May Day protesters in Los Angeles called for a higher minimum wage.National Journal

Over the weekend, Los Angeles Mayor Eric Garcetti signed a measure that would boost the city's minimum wage to $15 by 2020, a move that will affect hundreds of thousands of people across dozens of industries.

Los Angeles joins Seattle and San Francisco in successfully passing a $15 minimum wage. Neither city, however, is as large as Los Angeles, or has similar demographics. Garcetti said Saturday that the city "as a whole will benefit from this boost." But how exactly?

Los Angeles is implementing the hike in five stages—$10.50 by 2016, $12 by 2017, $13.25 by 2018, $14.25 by 2019, and $15 by 2020. In March, Economic Roundtable, a nonprofit policy organization, released a study that looked into what a theoretical increase to the minimum wage—similar to the one that just passed—would look like. While the study's scale is off by 25 cents, figuring for a $15.25-an-hour minimum wage, it's a close enough comparison to what will happen in Los Angeles.

According to the study, 723,000 people will receive wage increases in the five years after a minimum-wage hike goes into effect. With each year, an average of 60,000 more people will get wage increases.

+(Economic Roundtable)As the minimum wage increases each year, fewer workers see an increase because more people make between $9 and $12 than make between $12 and $15.

This significant change will have a widespread effect on the local workforce, the study shows. By the time the increase is fully implemented, 39 percent of people who work in the city will make the $15 minimum wage. The number will be even greater for people who both live and work in Los Angeles, at 45 percent. By contrast, today only 24 percent of residents make the state's $9 minimum wage.

+(Economic Roundtable)"Paying fair wages will be an adjustment for some businesses, but the result will be a bigger, more sustainable and inclusive economy for Los Angeles," the authors of the study argue.

Young Latino men in low-paying jobs have the most to gain by the minimum-wage increase, according to the Economic Roundtable study. Latinos already are the largest demographic group in Los Angeles, making up nearly 49 percent of the population, according to 2010 Census figures.

Over 90 percent of Latinos in low-earning work—that is, full-time and part-time work that pays less than $15,000 per year—will be affected by wage increases. An additional 65 percent of Latinos in mid-earnings jobs—those full-time and part-time positions paying between $15,000 and $39,999 a year—will be affected by an increased minimum wage. That's an increase from 18 percent in the first year.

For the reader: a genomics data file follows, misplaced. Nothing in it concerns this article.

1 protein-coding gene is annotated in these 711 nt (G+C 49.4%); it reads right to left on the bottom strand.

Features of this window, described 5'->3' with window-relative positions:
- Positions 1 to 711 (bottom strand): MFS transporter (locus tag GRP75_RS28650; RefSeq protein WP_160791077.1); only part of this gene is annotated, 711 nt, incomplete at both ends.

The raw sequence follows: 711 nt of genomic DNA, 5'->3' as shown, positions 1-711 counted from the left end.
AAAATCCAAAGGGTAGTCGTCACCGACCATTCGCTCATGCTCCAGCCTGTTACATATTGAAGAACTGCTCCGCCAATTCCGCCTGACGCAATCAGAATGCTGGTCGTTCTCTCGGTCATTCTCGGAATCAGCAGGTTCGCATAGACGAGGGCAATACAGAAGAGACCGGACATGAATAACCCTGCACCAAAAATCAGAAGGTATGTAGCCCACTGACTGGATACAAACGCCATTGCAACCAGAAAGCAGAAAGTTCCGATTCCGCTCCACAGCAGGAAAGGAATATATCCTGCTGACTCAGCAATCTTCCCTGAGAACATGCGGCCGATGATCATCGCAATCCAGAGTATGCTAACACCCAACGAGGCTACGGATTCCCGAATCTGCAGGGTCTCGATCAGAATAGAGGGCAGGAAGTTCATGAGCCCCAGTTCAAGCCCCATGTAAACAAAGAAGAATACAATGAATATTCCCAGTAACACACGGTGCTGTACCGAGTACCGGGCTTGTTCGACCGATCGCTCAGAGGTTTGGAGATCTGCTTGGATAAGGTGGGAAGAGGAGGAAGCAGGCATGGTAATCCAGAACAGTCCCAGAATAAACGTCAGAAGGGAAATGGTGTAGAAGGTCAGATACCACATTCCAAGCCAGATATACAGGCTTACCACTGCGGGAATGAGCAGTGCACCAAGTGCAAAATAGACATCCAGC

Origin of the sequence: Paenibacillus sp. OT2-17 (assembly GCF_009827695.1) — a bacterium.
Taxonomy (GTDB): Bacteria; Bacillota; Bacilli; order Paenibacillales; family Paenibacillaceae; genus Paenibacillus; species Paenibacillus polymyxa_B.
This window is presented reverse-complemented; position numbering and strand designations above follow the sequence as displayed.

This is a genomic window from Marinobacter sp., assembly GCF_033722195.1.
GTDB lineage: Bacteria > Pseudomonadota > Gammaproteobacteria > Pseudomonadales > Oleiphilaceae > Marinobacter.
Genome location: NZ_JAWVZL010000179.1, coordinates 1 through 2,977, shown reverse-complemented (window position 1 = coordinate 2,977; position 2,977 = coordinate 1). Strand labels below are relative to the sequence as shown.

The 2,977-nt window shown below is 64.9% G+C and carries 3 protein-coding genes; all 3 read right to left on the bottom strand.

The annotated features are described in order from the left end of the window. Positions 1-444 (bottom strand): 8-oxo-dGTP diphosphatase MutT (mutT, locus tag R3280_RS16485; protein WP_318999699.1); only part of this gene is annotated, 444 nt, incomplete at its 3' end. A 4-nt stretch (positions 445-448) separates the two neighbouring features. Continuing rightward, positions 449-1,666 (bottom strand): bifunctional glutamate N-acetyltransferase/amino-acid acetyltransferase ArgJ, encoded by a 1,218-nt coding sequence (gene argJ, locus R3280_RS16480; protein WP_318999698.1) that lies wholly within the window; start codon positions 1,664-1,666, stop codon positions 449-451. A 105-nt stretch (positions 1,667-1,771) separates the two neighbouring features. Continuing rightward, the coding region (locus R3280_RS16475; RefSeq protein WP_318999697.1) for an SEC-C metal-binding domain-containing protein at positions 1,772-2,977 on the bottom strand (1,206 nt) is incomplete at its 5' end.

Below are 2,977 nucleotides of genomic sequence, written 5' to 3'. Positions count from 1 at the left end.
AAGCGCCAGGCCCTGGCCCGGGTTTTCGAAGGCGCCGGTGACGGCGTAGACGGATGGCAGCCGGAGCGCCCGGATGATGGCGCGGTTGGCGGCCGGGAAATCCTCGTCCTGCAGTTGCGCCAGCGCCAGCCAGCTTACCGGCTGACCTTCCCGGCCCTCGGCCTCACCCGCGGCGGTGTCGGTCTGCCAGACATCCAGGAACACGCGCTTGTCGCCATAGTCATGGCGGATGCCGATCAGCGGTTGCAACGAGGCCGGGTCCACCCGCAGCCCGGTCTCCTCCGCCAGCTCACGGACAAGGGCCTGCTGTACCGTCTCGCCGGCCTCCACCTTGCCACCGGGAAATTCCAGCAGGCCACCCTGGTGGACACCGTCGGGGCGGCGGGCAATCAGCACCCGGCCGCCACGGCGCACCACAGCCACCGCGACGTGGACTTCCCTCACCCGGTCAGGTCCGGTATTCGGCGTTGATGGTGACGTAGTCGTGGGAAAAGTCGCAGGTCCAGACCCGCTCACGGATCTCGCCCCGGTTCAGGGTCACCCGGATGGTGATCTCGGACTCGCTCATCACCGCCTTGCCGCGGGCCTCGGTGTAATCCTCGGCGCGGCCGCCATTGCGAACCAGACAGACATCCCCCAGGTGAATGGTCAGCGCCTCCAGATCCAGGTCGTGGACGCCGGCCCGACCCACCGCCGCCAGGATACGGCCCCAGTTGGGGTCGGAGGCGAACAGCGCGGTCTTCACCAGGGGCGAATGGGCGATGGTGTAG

With each year, an average of 60,000 more people will get wage increases.

But why isn't every worker with low earnings being affected by a higher minimum wage? "Some part-time workers have a high hourly wage but work so few hours that their earnings are low," the study explains.

Overall, 61 percent of men working in low-earning jobs earn less than minimum wage. After the five-year implementation, 81 percent of low-earning men will see an increase.

Some industries will be affected more than others. Low-paying industries like education and the retail trade will have more minimum-wage expansion than manufacturing and hotel and restaurant work, according to the study.

And among mid-earning industries, workers in administrative services, waste management, retail trade, and repair and personal services will have broader coverage than health and education workers. But the highest growth will be in smaller mid-earning industries like nurseries and greenhouses.

Over 90 percent of Latinos in low-earning work will be affected by wage increases.

The study was underwritten by the Los Angeles County Federation of Labor, which is affiliated with the AFL-CIO, and used data from the Census Bureau's 2013 American Community Survey, among other sources.

The second-largest city in the United States has the highest poverty in the country among major metropolitan areas. At 17.6 percent, the Los Angeles-Long Beach-Anaheim area is worse off than New York-Newark-Jersey City, at 14.6 percent, and Chicago-Naperville-Elgin, at 14.4 percent. While the state of California has a $9 minimum wage, the legislature is currently considering a plan to raise it to $13 an hour by 2017. This increase, along with the measure that Los Angeles just approved, could be a major boost for the local economy and the wide array of workers that compose it.

As the study concludes, "For many, Los Angeles evokes images of year-round sunshine and celebrity, a dream city of wealth and possibility. Yet in reality, half of L.A. residents living in poverty are employed, showing that low wages drive poverty as much as unemployment does."

We want to hear what you think about this article. Submit a letter to the editor or write to letters@theatlantic.com.